Schools wanting to compete for top international faculty need robust integration strategies

“Faculty willing to migrate to work for you are usually happy to relocate to work for your competitors”

Growing diversity has been a key objective in the business world for a few decades now, as international corporations realise bringing a mix of people to the table introduces fresh ideas and allows for continuous innovation.

It’s been no stranger to the higher education sector either, especially for institutions that teach business and management. From the executive level down to bachelor courses, having a diverse cohort of students and participants has been (rightly) deemed an important issue.

However, it’s also important that students experience diversity among their teachers as well as among their peers. Schools and universities can draw on a certain level of diverse talent within their own countries but a key way to introduce new perspectives and facilitate long-term improvements in teaching is to look for top faculty abroad.

Of course, hiring international faculty is one thing and retaining them is another.

Organisations that want to hang on to talented professors need to have robust integration strategies in place. Otherwise, staff may feel isolated in their new environment and decide to return to their country of origin or transfer to another institution where their needs will be met. Faculty willing to migrate to work for you are usually happy to relocate to work for your competitors.

In my role overseeing the resettlement of new international faculty recruits at NEOMA Business School, I have noticed it’s seldom in the workplace that professors experience a rough transition. This is because they’re surrounded by staff with whom they have much in common, including teaching subjects and research topics, making for a relatively quick and easy acclimatisation. They typically require more support in their private lives.

At NEOMA, we begin the induction process from the minute staff arrive in France. They are picked up at the airport by a bilingual driver and driven to a fully furnished apartment which we rent for them for a period of four months. We also provide basic utilities and food so they don’t spend the first 24 hours after landing dashing around the neighbourhood, looking for somewhere to purchase breakfast items or toilet rolls.

Occasionally, we need to provide additional assistance. In the past we have recruited staff with family members who have particular medical requirements. In these cases, we ensure their accommodation is fitted with any equipment they need and book an appointment with a bilingual doctor for soon after they are settled.

In the short-term, our goal is to help them set down roots. This, unsurprisingly, involves a lot of paperwork. NEOMA places a specialist integration team at the disposal of new international faculty and their families, who are able to help with setting up French bank accounts, school enrolment if the professor has any children, registration with a local doctor’s surgery and more. NEOMA even has agreements with some nurseries to facilitate placements.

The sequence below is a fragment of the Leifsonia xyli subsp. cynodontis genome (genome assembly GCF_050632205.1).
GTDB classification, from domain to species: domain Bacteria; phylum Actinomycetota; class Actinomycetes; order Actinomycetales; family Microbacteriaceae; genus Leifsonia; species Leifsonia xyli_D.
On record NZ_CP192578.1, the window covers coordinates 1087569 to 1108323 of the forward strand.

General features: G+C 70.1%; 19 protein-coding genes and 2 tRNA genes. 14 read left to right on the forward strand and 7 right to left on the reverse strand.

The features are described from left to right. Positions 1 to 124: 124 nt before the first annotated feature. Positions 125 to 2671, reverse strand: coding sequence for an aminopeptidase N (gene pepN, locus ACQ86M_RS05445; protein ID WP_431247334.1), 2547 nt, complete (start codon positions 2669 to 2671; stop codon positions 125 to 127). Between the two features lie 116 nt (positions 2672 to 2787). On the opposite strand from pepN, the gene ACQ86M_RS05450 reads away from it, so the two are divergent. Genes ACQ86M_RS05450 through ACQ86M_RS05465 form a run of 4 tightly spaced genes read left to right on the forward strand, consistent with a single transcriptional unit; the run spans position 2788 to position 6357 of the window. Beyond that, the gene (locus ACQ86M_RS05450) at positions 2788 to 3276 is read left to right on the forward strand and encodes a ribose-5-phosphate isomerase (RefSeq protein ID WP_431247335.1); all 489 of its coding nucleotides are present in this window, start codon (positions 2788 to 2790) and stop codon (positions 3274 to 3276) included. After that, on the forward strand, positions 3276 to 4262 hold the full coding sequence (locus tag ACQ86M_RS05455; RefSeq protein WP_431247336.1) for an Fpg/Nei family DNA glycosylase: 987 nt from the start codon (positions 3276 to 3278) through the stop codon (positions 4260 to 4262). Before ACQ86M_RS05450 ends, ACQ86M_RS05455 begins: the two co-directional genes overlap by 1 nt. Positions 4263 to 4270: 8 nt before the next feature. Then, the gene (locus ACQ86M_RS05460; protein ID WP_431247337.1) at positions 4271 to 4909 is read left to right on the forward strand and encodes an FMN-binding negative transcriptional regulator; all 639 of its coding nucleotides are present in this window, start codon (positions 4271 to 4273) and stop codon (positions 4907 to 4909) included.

But it’s not just administrative tasks. We don’t want our staff getting stressed out over their first commute to work or trip to the supermarket, so we offer guided tours of their neighbourhood, pointing out the locations of essential services like pharmacies and providing information on public transport networks.

In order for integration strategies to be effective long-term, they need to address the needs of the entire family unit. NEOMA provides a two-day seminar teaching new faculty and their spouses the basics of French language, after which they are invited on a tour of the city to put what they have learned to practical use – for example, in a trip to the marketplace in Rouen.

Language classes remain on offer to staff throughout their first year of tenure, and spouses have the option of learning through the online platform goFLUENT.

The family also has access to their dedicated integration team for the duration of their first year in France, and sometimes beyond. The team helps them find permanent accommodation for after their first four months and can also help the spouses of faculty re-start their careers.

Business schools and universities must be aware that staff recruitment is competitive and talented faculty will choose to migrate to institutions with well thought out integration strategies. I am proud of the care we provide for our new professors at NEOMA, but I also believe that we must always look for opportunities for improvement. After all, the chance to innovate is the reason why diversity is so valuable in the first place.

About the author: Nathalie Subtil is Academic Director at NEOMA Business School. Her duties include overseeing the resettlement of new international faculty recruits. Her teaching background is in accounting, auditing and corporate finance.